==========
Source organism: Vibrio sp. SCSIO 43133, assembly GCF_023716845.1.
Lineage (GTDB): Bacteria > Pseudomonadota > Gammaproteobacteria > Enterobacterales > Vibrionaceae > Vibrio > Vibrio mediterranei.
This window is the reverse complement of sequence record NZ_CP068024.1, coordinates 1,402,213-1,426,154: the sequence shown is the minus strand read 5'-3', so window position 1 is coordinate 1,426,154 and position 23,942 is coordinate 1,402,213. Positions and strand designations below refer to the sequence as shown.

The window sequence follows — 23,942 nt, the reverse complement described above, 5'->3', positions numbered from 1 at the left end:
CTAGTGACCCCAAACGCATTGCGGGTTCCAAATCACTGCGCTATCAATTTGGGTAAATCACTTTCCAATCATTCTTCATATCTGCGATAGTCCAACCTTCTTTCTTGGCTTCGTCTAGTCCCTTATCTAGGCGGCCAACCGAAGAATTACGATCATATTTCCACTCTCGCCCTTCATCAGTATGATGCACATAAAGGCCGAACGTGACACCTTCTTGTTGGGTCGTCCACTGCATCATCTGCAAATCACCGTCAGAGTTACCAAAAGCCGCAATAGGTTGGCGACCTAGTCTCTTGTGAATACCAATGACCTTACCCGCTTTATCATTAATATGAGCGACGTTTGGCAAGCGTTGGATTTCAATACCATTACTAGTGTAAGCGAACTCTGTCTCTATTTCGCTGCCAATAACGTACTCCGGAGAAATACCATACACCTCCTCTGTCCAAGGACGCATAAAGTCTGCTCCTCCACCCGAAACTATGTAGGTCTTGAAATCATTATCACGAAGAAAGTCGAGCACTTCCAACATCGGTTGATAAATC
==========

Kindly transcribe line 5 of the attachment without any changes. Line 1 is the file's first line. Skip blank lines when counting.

CTAGTGACCCCAAACGCATTGCGGGTTCCAAATCACTGCGCTATCAATTTGGGTAAATCACTTTCCAATCATTCTTCATATCTGCGATAGTCCAACCTTCTTTCTTGGCTTCGTCTAGTCCCTTATCTAGGCGGCCAACCGAAGAATTACGATCATATTTCCACTCTCGCCCTTCATCAGTATGATGCACATAAAGGCCGAACGTGACACCTTCTTGTTGGGTCGTCCACTGCATCATCTGCAAATCACCGTCAGAGTTACCAAAAGCCGCAATAGGTTGGCGACCTAGTCTCTTGTGAATACCAATGACCTTACCCGCTTTATCATTAATATGAGCGACGTTTGGCAAGCGTTGGATTTCAATACCATTACTAGTGTAAGCGAACTCTGTCTCTATTTCGCTGCCAATAACGTACTCCGGAGAAATACCATACACCTCCTCTGTCCAAGGACGCATAAAGTCTGCTCCTCCACCCGAAACTATGTAGGTCTTGAAATCATTATCACGAAGAAAGTCGAGCACTTCCAACATCGGTTGATAAATC